What to write about

What to write about?

Last night at the Original Writers Group we talked about that difficult subject of finding a story.

I asked who carried notebooks and was surprised at how many writers didn’t. Ideas can come at any time, anywhere. They are inspired by the world around us. Usually, they happen at the most inconvenient time, like when you are out jogging in the park or drinking champagne at a party or shopping in the supermarket with a kid hanging off the trolley.

Develop the habit of writing down your ideas. Most ideas will disappear in three seconds. Hold on to them while you get your small notebook out of your pocket.

Know yourself. Use your obsessions, infatuations, and confusions in your writing. What interests you? Write a list of all the things you believe and those things you don’t. Once you know this, you will know where to look to find your stories.

Writing should never be an obligation. Let it be your passion. If you are passionate about your stories, you can live with them as the months roll by and the seasons turn from autumn into spring and through summer to autumn again. Sometimes it takes years to write a story. Be a long-distance runner. Be prepared for the long haul.

Harry Cohn of Columbia Pictures used to ask his scriptwriters one question when they presented a new project: “So what?” by which he meant “Why should I care?”  Everything should pass the Harry Cohn test. Ask this question about your idea. Ask ‘Why is this idea special?’ In every story, something of consequence has to happen.

There will be times when you lose interest in your story. It will be like falling out of love. Divorce yourself from the idea. Take what you can. Chairs, sofas, tables – scenes, descriptions, characters. Put these in a folder and move on. You never know. Someday in the future, these might become useful again.

Where are your stories?

There are stories in the discoveries you made, the truth you saw, the tales you overheard.

There are stories about the people you love and hate.

There are stories about the things that make you angry, the things that make you laugh.

There are stories in jeopardy when people have something to lose: family, friends, ideas, opportunities, reputations, dreams.


Write about the memories that haunt you.  Maybe a person you once knew, a story you read or an event that changed your life.  We all have experiences we can use in our writing. Look for those moments when your world was threatened. Memorable moments when you overcome obstacles. Use your memories creatively. Take stories from your life and the lives of your friends. Graham Greene said when asked about using memories in his stories, that they were ‘yours to remember and mine to forget.’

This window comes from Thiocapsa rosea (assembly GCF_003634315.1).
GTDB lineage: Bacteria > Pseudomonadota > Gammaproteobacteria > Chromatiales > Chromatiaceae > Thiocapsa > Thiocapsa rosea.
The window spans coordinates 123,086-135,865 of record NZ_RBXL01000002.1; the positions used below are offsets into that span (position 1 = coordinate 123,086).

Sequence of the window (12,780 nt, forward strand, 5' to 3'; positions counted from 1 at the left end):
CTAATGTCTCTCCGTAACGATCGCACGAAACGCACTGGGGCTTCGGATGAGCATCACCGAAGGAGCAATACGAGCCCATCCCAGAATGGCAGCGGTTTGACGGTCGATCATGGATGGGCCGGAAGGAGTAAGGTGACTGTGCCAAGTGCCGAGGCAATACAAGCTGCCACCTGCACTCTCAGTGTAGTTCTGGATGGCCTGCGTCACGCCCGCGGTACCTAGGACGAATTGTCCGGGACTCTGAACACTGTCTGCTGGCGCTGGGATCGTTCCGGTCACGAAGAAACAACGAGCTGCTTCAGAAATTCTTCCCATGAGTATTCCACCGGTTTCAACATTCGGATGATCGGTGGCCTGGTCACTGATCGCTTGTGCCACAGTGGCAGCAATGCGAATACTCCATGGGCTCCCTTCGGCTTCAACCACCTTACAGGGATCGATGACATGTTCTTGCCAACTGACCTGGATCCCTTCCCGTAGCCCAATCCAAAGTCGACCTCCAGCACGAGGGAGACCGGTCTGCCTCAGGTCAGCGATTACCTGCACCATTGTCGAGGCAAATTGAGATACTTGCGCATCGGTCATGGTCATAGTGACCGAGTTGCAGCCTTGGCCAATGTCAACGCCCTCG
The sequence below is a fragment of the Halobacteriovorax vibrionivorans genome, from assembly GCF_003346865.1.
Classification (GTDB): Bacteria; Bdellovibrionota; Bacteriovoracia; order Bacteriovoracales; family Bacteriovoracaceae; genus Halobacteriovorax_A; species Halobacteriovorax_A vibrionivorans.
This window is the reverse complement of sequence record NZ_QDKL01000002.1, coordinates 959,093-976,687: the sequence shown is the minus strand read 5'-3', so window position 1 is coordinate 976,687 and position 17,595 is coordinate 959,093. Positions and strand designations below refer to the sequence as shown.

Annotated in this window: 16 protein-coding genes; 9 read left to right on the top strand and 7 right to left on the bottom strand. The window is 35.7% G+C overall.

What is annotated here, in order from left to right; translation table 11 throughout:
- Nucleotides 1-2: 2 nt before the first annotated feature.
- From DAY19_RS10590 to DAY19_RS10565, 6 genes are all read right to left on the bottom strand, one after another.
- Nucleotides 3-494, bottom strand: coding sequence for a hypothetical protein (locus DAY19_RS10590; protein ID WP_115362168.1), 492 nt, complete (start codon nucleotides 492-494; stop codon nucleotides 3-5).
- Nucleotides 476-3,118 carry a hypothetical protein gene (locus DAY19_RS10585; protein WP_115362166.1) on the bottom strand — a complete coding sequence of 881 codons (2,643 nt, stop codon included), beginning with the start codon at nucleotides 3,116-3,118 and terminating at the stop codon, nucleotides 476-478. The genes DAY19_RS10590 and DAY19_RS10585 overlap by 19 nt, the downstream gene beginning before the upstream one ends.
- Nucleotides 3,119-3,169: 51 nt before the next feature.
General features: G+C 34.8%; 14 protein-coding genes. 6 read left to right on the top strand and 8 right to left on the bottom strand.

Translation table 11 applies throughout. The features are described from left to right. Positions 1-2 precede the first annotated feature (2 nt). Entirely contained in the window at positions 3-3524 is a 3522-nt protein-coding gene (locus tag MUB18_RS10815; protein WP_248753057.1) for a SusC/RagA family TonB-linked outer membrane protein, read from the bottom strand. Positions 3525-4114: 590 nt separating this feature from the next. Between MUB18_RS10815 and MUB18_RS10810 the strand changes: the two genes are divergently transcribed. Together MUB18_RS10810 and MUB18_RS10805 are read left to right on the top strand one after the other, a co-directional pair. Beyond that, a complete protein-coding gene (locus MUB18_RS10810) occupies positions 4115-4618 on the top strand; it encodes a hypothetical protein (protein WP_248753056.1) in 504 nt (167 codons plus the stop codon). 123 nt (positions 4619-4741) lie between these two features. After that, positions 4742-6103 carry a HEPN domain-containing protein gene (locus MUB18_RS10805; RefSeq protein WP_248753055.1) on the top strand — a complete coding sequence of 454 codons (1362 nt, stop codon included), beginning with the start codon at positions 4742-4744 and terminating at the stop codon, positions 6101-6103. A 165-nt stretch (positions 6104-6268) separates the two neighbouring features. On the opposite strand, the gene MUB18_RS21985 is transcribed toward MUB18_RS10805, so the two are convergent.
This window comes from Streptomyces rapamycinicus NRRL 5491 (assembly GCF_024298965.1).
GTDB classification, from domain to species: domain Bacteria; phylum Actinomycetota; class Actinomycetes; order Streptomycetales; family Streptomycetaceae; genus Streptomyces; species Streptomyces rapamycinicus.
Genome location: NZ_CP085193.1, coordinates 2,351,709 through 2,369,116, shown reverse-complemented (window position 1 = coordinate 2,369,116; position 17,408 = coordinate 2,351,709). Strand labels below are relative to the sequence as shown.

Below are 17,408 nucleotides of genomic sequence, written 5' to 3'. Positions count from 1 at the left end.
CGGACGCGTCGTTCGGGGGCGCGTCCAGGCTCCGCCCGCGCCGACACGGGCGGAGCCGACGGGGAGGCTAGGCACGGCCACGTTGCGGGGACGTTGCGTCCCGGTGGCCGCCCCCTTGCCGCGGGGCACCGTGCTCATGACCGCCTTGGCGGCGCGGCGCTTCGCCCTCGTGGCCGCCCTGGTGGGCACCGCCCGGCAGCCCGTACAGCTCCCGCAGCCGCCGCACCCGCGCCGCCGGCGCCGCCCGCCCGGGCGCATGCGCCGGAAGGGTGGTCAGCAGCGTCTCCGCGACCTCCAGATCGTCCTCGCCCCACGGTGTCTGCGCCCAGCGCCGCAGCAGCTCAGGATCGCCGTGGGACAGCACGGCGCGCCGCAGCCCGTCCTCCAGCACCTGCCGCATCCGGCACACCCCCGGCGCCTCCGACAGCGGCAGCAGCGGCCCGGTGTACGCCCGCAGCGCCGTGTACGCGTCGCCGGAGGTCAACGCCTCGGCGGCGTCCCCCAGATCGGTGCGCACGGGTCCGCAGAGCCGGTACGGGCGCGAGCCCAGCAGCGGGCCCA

Reconstruct events and dialogue.  Take a slice of life and ask ‘What if?’  ‘What if’ drives everything when it comes to writing stories.

Build lists in the back of your notebooks

A list of interesting things and subjects and topics.

A list of your obsessions. Obsessions make great stories.

A list of your fears.

A list of those things, people and places you love.

A list of those things, people and places you hate.

A list of the times when something memorable and interesting happened in your life.

What to write about Writing

Write the truth as you know it.

Truth is grey, not black and white. What we believe to be true can change over time. There is an inscription above a door at the German Naval Officers School in Kiel that reads:

Say not ‘this is the truth’ but
‘so it seems to me to be as I now see things I think I see’

There will always be someone who believes the opposite to what you know to be true. Don’t let this stop you from writing what you believe. Truth is strongest when time is spent to investigate, explain and verify the facts. The problem is that sometimes it is easier to come to a conclusion by distorting, hiding and twisting facts.

So what to do? Be honest. Don’t pull your punches. Don’t worry about being blunt. Tell us the truth as you know it.

What to write about

Fear is the key

What to write about? Write about what frightens you. Fear is a map. It tells us where we lack experience. It shows us where we perceive our boundaries to be.

What to write about Writing

Risk all

It is your business to write what other people think but don’t say. Go for the throat.

Start with anything that bothers you – be honest, be angry.

Remember how people react to a car accident. Highways choke up as drivers slow down to gawk. It comes as no surprise that news programmes concentrate on bad news first.  That’s what interests readers.

Good stories question the status quo.  In Romeo and Juliet, two teenagers question the status quo of their two families at war.